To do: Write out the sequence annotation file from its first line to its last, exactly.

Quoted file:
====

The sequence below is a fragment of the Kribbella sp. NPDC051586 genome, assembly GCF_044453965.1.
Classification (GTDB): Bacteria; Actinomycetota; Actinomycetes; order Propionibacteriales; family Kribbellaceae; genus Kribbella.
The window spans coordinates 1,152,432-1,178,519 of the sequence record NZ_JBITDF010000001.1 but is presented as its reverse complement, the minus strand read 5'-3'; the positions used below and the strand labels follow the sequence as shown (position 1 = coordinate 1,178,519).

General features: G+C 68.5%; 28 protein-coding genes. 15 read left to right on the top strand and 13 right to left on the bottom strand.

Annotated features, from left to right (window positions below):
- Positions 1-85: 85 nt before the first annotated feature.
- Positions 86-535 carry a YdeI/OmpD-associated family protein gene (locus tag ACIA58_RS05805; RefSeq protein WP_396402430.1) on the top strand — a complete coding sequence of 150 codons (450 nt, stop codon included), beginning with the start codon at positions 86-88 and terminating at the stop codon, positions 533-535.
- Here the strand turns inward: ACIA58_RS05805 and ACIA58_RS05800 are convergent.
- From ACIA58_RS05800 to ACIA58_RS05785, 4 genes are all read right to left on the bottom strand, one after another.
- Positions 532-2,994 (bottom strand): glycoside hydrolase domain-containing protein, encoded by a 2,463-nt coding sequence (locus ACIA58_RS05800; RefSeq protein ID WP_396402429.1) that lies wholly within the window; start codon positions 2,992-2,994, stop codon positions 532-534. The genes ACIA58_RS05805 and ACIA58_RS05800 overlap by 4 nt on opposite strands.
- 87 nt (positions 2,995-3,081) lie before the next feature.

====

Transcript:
The sequence below is a fragment of the Kribbella sp. NPDC051586 genome, assembly GCF_044453965.1.
Classification (GTDB): Bacteria; Actinomycetota; Actinomycetes; order Propionibacteriales; family Kribbellaceae; genus Kribbella.
The window spans coordinates 1,152,432-1,178,519 of the sequence record NZ_JBITDF010000001.1 but is presented as its reverse complement, the minus strand read 5'-3'; the positions used below and the strand labels follow the sequence as shown (position 1 = coordinate 1,178,519).

General features: G+C 68.5%; 28 protein-coding genes. 15 read left to right on the top strand and 13 right to left on the bottom strand.

Annotated features, from left to right (window positions below):
- Positions 1-85: 85 nt before the first annotated feature.
- Positions 86-535 carry a YdeI/OmpD-associated family protein gene (locus tag ACIA58_RS05805; RefSeq protein WP_396402430.1) on the top strand — a complete coding sequence of 150 codons (450 nt, stop codon included), beginning with the start codon at positions 86-88 and terminating at the stop codon, positions 533-535.
- Here the strand turns inward: ACIA58_RS05805 and ACIA58_RS05800 are convergent.
- From ACIA58_RS05800 to ACIA58_RS05785, 4 genes are all read right to left on the bottom strand, one after another.
- Positions 532-2,994 (bottom strand): glycoside hydrolase domain-containing protein, encoded by a 2,463-nt coding sequence (locus ACIA58_RS05800; RefSeq protein ID WP_396402429.1) that lies wholly within the window; start codon positions 2,992-2,994, stop codon positions 532-534. The genes ACIA58_RS05805 and ACIA58_RS05800 overlap by 4 nt on opposite strands.
- 87 nt (positions 2,995-3,081) lie before the next feature.